Top of the pumps at The Barley Mow

Other hot tips for Bristol would be The Steam Crane in Bedminster; The Three Tuns or The Bag O’Nails (cat pub!) in Hotwells – but luckily more and more bars in town are realising the benefit of stocking local and specialist beers – hurrah!

Oh and if you want to enjoy some of your favourite beers at home, some of the best stocked shops for craft beer are Corks of Cotham, Brewers Droop Grape & Grind on Gloucester Road, or Independent Spirit in Bath.

If this post has left you a bit parched, how about checking out the following:

The Famous Royal Navy Volunteer
The traditional interior at The Famous Royal Navy Volunteer

77 thoughts on “The Craftiest Bristol Beer Bars”

  1. Helpful ideas! I’m not a beer fan, but my husband loves a hoppy local ale. We’ve tried (and liked) the Barlew Mow (good food too) and the Beer Emporiam (stylish decor). We’re also fans of the Grain Barge which has mainly Bristol Beer Factory beers (and excellent food. Steak sandwichs and fab pies. Mmm…).

  2. For pure ale geek heaven you can’t go wrong with the Hillgrove between Stokes Croft and Kingsdown. I think they have 10 pumps – 3 regulars, loads of rotating guests, always a dark one or two for the porter and stout fans and a lovely old fashioned proper pub. Great Sunday roasts too – you have to call ahead and book now as they’re so popular.

    I have decidedly mixed feelings about the ‘craft beer’ revival. A lot of it seems to just be strong lager with a good marketing department behind it. Where it displaces traditional boozers which sold you an ale or two at traditional boozer prices I tend to let my inner hipster-hater triumph over any appreciation for the fact that you will actually be able to get something tasty to drink. But the important factor in getting real ale out and about and thriving are the breweries, and the more outlets they have the more beer they can produce so in the end everyone’s a winner I s’pose!

    1. It’s definitely got a bit of a Zeitgeist buzz to it, like the cider revival a couple of years ago which focused mainly on flavoured or sugary fizzy ciders rather than traditional ones, but it introduced a whole new audience to cider and now there seems to be more popularity for traditional ones too, so I presume the same will happen with beers. Also, not all are that strong; many of the pale ales are the same strength as an average ale or lager. Of course there’s a spectrum of strengths, as there is with any alcoholic drink. Price point is sometimes a problem, but I figure it’s usually justified as many breweries are small, or it’s expensive to import the American varieties. Plus being pricier should encourage people to drink in the suggested smaller measures. Will be an interesting trend to watch develop in any case. Thanks for the comment!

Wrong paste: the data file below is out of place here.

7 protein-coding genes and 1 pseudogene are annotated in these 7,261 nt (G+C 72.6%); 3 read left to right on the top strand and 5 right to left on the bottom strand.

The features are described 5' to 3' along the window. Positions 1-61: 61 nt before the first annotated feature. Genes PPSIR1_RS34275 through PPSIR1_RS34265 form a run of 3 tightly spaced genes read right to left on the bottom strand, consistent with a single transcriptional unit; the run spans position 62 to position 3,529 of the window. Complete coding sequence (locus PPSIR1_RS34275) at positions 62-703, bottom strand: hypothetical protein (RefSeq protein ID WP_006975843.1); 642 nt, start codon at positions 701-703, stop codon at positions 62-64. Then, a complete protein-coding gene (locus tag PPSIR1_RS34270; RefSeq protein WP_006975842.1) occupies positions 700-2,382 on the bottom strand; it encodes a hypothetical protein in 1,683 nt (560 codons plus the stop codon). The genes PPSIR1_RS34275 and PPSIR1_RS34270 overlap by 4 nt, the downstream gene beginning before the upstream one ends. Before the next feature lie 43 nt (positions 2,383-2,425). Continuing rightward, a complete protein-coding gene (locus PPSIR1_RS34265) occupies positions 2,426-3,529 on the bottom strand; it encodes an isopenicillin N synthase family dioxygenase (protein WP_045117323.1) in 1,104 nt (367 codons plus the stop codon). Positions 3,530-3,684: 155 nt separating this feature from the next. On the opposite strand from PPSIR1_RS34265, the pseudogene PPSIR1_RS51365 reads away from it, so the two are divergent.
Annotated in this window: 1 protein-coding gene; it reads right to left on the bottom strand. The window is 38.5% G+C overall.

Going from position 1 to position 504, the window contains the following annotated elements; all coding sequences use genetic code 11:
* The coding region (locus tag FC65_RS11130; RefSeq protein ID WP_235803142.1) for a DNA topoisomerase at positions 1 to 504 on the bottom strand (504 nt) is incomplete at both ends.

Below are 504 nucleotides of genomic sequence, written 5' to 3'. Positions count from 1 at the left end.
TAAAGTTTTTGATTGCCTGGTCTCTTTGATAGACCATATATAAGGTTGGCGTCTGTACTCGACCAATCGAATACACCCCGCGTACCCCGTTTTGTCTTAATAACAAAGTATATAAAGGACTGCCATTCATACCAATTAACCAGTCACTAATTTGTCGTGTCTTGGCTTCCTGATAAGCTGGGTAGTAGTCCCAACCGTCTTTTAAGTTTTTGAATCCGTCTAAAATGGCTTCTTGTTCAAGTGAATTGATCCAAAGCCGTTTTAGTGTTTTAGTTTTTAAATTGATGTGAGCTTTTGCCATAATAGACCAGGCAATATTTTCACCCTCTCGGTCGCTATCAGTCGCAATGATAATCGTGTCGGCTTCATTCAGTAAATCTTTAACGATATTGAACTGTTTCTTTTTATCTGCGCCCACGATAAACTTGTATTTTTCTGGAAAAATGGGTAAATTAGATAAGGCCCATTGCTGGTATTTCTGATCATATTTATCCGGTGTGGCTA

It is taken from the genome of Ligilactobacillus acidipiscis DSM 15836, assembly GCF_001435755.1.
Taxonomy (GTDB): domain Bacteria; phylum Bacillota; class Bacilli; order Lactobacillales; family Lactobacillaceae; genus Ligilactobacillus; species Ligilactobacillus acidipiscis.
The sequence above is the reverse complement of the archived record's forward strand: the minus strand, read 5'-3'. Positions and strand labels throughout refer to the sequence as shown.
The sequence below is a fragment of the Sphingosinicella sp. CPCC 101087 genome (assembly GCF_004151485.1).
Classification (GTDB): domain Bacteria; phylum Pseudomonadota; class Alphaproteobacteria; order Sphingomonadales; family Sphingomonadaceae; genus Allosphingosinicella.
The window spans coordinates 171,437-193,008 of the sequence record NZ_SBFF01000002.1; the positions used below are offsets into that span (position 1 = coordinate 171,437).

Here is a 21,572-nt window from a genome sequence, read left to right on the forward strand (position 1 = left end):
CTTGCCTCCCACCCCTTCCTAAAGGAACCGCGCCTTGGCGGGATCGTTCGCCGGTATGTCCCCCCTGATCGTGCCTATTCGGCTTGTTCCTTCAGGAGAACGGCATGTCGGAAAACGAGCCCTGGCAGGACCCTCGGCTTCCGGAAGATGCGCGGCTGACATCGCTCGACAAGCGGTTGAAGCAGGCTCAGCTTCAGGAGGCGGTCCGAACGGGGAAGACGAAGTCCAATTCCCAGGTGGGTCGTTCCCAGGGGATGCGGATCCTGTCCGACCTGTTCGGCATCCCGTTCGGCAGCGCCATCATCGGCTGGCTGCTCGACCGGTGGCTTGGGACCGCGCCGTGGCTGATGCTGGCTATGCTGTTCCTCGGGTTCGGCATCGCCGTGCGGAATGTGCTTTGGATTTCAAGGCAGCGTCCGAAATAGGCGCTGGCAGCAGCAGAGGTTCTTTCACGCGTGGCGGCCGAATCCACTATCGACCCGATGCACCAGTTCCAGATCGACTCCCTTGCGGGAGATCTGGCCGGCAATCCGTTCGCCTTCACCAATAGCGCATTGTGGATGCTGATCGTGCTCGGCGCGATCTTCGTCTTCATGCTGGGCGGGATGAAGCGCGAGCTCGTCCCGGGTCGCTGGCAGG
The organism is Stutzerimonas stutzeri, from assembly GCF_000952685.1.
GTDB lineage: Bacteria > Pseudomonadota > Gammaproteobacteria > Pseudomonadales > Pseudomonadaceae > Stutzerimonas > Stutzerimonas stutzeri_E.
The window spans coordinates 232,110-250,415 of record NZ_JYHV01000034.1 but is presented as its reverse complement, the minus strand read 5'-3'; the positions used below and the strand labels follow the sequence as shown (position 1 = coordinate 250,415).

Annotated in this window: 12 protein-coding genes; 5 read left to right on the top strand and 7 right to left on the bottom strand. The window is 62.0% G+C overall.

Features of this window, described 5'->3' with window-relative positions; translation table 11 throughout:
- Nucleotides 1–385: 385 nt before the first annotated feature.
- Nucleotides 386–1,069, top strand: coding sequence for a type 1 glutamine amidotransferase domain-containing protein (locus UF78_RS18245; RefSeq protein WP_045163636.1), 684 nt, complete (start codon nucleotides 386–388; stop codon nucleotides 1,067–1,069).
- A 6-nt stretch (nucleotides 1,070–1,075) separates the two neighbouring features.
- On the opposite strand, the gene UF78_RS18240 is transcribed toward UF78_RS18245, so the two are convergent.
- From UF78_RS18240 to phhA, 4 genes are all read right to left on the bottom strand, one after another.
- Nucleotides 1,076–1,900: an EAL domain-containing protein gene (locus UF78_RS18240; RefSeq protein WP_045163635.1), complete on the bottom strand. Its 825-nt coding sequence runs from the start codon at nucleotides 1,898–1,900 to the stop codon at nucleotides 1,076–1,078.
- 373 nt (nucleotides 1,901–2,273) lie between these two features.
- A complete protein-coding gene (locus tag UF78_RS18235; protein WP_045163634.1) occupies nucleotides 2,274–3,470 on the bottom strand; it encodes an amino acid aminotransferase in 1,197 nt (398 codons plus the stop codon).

1. Heya! Not enough of a turnout to justify a list, but hopefully the next one will gain a few more people and I can do one then! Next week or week after would be best for photos – when suits you?

  3. I’m not really a drinker, but I love your blogs about pubs and drinks–interesting, entertaining and very nostalgic for an ex-Bristolian.

    My wife worked briefly as a barmaid at the Naval Volunteer in the late 60s or early 70s when it was a really rough spit-and-sawdust pub (the stories she could tell!). How it has changed.

    Only local beer I remember drinking in the old days was Smiles, brewed down Colston Street by John. His then wife, Shirley-Anne, gave her name to Bell’s Diner. Smiles was the beer of choice for Montpelier trendies in the 80s. I must have been a trendy then…

    1. Glad you’re still enjoying the blog, hoping it’s of use to some readers! That’s interesting about your wife working at the Naval Volunteer too – it was still quite rough aruond the edges until earlier this year when it changed hands, but I’m liking the new look and beer selection!

  4. This is a fantastic public service blogpost. It would have taken me hundreds of trips to Bristol to discover all of these gems using my usual aimless wandering method.

    1. I’ll remove now, couldn’t fibd a credit before so thought it was owned by the bar- sorry about that. I now request images directly before publishing posts so shouldn’t happen again 🙂

  5. No leave the image on there please ! 🙂 It wasn’t a complaint … (as I gave the images to the ‘Small Bar’) … my comment might have come out wrong above. I was actually quite chuffed that it was used.
    Kind regards … Dave R.A.T.S.

  6. Check out Colonna and Hunter in Bath as well. The split the focus between specialty coffee and craft beer. Only 5 taps, but they rotate all of them very quickly, and the selection is highly vetted so it’s always great, interesting stuff.

  7. Hi, I am a Business student at UWE and also work part time at the Famous Royal Navy Volunteer (great to see it on the list 🙂

    For one of my modules I am required to produce a business plan for a business of my choice and I have decided to set up a craft beer bar in Bristol.

    I need to contact industry experts and reviewers to get a better insight into the industry. Would you be free for a quick phone interview/

    Your knowledge of the Bristol craft beer scene would be a real benefit to my work.

    I attach my email below, I look forward to hearing from you.